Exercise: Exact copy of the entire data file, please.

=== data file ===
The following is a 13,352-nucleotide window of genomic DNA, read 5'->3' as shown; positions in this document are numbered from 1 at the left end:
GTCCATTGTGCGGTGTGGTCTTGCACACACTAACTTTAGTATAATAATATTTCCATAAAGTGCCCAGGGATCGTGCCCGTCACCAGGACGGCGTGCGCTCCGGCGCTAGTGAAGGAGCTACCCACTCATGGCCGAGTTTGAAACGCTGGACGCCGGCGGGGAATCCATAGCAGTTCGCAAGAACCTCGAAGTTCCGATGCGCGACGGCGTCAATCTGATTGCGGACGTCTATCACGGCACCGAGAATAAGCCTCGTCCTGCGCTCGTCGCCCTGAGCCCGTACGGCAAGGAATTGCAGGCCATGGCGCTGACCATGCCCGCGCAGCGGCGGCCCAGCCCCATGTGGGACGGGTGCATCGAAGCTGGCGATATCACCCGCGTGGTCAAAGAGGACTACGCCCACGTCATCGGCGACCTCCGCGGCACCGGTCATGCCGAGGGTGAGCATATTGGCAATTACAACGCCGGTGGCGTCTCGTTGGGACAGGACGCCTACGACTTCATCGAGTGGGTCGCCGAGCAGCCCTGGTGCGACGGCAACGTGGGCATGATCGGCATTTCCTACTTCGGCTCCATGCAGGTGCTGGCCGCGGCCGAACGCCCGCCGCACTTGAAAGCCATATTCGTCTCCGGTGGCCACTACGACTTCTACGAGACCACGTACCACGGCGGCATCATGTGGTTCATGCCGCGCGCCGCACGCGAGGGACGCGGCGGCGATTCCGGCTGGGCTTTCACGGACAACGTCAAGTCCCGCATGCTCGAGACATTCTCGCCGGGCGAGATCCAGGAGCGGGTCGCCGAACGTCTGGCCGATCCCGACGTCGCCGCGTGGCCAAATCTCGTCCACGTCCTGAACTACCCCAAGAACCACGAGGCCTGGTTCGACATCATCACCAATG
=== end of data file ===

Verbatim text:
The following is a 13,352-nucleotide window of genomic DNA, read 5'->3' as shown; positions in this document are numbered from 1 at the left end:
GTCCATTGTGCGGTGTGGTCTTGCACACACTAACTTTAGTATAATAATATTTCCATAAAGTGCCCAGGGATCGTGCCCGTCACCAGGACGGCGTGCGCTCCGGCGCTAGTGAAGGAGCTACCCACTCATGGCCGAGTTTGAAACGCTGGACGCCGGCGGGGAATCCATAGCAGTTCGCAAGAACCTCGAAGTTCCGATGCGCGACGGCGTCAATCTGATTGCGGACGTCTATCACGGCACCGAGAATAAGCCTCGTCCTGCGCTCGTCGCCCTGAGCCCGTACGGCAAGGAATTGCAGGCCATGGCGCTGACCATGCCCGCGCAGCGGCGGCCCAGCCCCATGTGGGACGGGTGCATCGAAGCTGGCGATATCACCCGCGTGGTCAAAGAGGACTACGCCCACGTCATCGGCGACCTCCGCGGCACCGGTCATGCCGAGGGTGAGCATATTGGCAATTACAACGCCGGTGGCGTCTCGTTGGGACAGGACGCCTACGACTTCATCGAGTGGGTCGCCGAGCAGCCCTGGTGCGACGGCAACGTGGGCATGATCGGCATTTCCTACTTCGGCTCCATGCAGGTGCTGGCCGCGGCCGAACGCCCGCCGCACTTGAAAGCCATATTCGTCTCCGGTGGCCACTACGACTTCTACGAGACCACGTACCACGGCGGCATCATGTGGTTCATGCCGCGCGCCGCACGCGAGGGACGCGGCGGCGATTCCGGCTGGGCTTTCACGGACAACGTCAAGTCCCGCATGCTCGAGACATTCTCGCCGGGCGAGATCCAGGAGCGGGTCGCCGAACGTCTGGCCGATCCCGACGTCGCCGCGTGGCCAAATCTCGTCCACGTCCTGAACTACCCCAAGAACCACGAGGCCTGGTTCGACATCATCACCAATG